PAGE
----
WHAT is the Supreme Spirit? By what relation to our experience shall we understand it? This is the subject of enquiry in this Upanishad. As the Isavasyopanishad is known by its first word, so also is this Upanishad named after its first word Kena, "By whom?"  Neither by the senses nor by human reasoning can we hope to comprehend the, nature of Brahman.

This is so because the subject, the object and the means are all identical. It is Brahman by which the understanding itself functions.  The Supreme Spirit is that by which the mind thinks; it is not one of the concepts that can be conceived by the mind, but it is that by which, indeed, one is able to think through his mind. It is that which enables the eye to see the ear to hear the breath to move.


These functions themselves depend on Brahman, and, therefore are these senses and the mind unable to comprehend the Brahman. Do not take this body that one has to feed and look after for the Soul.
Life is not the aggregate of the functions of the body but a function of the Highest Spirit, inasmuch as not a thought or a breath or a glance is possible without the Supreme Agent.

1-5, 6, 7,8

He who thinks that he knows really there by proves himself ignorant. He who realizes that he cannot know Him has best understood him. Those who seek to know Him, as they can grasp things of ordinary knowledge, can never achieve their object. Those who realize the limitation of the human mind in respect of the knowledge of the Supreme Spirit and, therefore, frankly confess ignorance, really approach a true understanding of it.


The limitation of human knowledge, when trying to comprehend the Supreme Being is brought out in the above epigram.

Not by reasoning but only by an awakening can we get a vision of the Supreme Spirit. Life, in relation to the Ultimate Reality, is like a state of sleep. Reason, in respect of Ultimate Reality, is like the impossible conception of a sleeping man trying to know what he is about, without waking up. As sleep is to waking, so is ordinary life to the state of realization.

Self-discipline gives strength of spirit: To one so strengthened, knowledge gives immortality:

The Self is itself immortal, and one has but to know it to become immortal.


A man dreams that he is suffering from a mortal illness and is dying. He suffers pain and even death. But the moment he wakes up, he is cured and regains life. So does Jnana give immortality to man. The third chapter of this Upanishad is an allegory to illustrate that everything rests on the Supreme Spirit. It is that which gives heat to Fire, and energy to Motion, and the power of knowing to individual knowledge, however great.

All beings are like electric lamps that glow by the power that is received by them from the Supreme Being, them selves not knowing it.  The gods were once elated at a great victory, and the Brahman appeared before them. They could not recognize or understand the vision. Agni, Vayu and Indra were sent to approach and understand Him.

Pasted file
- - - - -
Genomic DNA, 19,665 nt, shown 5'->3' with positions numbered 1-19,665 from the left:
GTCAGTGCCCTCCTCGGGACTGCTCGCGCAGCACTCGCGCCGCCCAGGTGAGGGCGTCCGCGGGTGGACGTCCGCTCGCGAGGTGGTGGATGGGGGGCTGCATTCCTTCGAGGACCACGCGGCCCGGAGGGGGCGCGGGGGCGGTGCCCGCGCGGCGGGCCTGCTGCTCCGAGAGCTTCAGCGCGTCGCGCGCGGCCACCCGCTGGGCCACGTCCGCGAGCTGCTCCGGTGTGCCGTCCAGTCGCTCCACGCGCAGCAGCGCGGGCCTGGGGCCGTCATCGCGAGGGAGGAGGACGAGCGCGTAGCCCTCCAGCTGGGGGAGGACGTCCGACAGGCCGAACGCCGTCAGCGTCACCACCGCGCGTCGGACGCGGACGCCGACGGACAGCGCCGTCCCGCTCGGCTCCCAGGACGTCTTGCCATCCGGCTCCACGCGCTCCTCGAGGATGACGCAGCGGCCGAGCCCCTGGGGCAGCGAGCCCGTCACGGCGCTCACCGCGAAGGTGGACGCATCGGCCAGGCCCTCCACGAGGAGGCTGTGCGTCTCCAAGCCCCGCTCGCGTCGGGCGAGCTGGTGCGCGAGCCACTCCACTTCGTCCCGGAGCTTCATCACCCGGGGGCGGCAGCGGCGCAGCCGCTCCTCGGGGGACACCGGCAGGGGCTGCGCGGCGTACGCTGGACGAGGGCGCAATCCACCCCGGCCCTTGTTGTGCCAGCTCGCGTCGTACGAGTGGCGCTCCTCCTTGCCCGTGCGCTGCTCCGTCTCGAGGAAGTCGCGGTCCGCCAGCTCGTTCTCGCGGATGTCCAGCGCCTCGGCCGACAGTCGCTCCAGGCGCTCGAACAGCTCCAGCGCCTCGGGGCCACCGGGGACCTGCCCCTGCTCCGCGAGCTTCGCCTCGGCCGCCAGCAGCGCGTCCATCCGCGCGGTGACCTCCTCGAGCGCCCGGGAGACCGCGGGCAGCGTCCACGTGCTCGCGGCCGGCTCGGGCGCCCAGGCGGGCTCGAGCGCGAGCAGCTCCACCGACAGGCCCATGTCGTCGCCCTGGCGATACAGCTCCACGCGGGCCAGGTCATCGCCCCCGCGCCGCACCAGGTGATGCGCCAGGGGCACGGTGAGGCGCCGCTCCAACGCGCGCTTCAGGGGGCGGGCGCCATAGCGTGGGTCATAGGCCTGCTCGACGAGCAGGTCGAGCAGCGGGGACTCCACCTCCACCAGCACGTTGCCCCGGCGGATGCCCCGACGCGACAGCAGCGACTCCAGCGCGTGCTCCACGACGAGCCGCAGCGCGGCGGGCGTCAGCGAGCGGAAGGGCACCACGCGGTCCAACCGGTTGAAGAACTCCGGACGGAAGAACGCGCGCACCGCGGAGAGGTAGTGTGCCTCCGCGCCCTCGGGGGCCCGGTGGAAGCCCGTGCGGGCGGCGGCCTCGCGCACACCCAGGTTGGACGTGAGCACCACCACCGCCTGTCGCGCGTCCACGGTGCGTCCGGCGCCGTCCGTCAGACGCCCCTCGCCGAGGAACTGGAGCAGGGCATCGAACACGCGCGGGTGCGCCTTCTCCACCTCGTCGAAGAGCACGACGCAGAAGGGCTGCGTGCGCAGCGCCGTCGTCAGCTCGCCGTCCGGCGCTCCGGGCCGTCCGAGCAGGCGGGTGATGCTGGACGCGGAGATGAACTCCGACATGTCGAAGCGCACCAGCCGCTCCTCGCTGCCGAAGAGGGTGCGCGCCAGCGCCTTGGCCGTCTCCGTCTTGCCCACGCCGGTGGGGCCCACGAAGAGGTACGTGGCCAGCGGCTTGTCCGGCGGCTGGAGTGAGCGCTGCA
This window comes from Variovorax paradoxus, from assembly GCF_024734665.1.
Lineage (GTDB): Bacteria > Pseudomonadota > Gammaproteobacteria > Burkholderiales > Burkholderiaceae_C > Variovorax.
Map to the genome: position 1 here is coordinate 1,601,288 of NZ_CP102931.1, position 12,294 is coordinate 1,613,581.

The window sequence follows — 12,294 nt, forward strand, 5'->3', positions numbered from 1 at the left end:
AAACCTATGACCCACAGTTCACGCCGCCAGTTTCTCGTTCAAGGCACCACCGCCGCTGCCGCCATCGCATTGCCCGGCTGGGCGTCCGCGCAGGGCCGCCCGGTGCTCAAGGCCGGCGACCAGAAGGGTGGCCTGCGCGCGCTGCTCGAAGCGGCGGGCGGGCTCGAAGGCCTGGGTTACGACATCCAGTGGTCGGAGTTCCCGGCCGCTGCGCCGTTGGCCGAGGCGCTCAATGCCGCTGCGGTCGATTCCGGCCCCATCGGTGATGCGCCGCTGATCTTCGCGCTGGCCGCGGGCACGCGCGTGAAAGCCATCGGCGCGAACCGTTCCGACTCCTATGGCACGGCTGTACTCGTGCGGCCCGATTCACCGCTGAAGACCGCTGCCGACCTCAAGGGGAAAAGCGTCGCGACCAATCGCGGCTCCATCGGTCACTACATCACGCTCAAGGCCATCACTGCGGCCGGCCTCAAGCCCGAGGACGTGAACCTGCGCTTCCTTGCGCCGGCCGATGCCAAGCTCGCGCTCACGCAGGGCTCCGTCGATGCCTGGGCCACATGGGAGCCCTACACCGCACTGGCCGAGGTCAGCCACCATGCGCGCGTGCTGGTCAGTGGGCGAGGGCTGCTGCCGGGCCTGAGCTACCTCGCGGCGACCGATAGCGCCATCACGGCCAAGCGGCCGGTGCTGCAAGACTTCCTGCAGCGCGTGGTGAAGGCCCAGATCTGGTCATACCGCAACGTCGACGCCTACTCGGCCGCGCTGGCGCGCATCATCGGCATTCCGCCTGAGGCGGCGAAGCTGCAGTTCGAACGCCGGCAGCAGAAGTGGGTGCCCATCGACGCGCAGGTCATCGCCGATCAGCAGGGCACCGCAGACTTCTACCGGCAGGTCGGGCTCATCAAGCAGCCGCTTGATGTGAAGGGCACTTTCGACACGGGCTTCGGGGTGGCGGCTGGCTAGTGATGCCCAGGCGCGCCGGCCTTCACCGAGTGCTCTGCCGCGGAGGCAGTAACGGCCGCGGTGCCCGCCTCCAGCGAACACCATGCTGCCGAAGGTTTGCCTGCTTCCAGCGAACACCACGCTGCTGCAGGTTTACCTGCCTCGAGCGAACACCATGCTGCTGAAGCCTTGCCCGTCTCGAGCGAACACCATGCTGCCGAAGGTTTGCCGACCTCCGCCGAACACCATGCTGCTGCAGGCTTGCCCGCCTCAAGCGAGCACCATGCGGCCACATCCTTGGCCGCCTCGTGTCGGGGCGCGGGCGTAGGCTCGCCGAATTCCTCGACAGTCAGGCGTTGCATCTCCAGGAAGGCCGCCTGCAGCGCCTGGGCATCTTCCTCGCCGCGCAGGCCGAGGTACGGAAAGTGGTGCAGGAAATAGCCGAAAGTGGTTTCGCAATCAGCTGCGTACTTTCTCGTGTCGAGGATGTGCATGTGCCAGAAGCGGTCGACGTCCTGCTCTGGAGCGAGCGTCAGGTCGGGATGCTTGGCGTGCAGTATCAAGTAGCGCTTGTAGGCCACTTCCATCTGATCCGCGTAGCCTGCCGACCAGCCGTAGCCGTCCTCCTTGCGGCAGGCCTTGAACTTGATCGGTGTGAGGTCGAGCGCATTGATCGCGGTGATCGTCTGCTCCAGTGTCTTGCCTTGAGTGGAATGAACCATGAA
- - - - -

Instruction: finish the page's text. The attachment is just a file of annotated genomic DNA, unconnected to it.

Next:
They went, one by one, and tried to impress on the strange vision their respective Powers. But when they were challenged to prove their vaunted strength, Agni could not bum, and Vayu could not move by a hair’s breadth a dry bit of grass, which was placed, before them and which they attacked with all their strength one after the other. Indra went near to see, when the other two failed, but with his thousand eyes he failed to see anything whatsoever. The apparition disappeared altogether from his sight.

The said to Agni: "Oh, Jataveda, go and ascertain who this is, this adorable Being." He said: "Yes."


He ran up to the Being, who asked him: Who are you?" Agni answered: "I am Agni, I am also called Jataveda."


"And what is your strength?", the Being asked. "I can bum up all that is here on, earth," answered Agni.


He placed before Agni a bit of dry grass, saying, ‘Burn this." Going at it with all his energy Agni found that he could not bum it. He returned to the gods and said he could not make out who this strange Being was.


Then they said to Vayu: "Oh, do go ascertain who this is." Amid Vayu said: "So be it,"


He ran up to the Being, who asked him: "Who are you?" "I am Vayu, otherwise called Matarisva," answered Vayu.


Then said the Being: "What is your strength?" "Oh, I can sweep away whatever exists on this earth," answered Vayu.


Then the Being placed a withered blade of grass before Vayu, and said: "Move this." Vayu set on it with all his might, but could not move it; and he returned to the gods and said: "I could not make out who this is."


Thereupon, they beseeched Indra to find out who it was. He agreed to do so, but when he ran up, he found that the Being had gone out of his view altogether.


NOTE: I have interpreted as above on the lines of Sri Ramanujacharya's Commentary on the first six chapters of the Gita.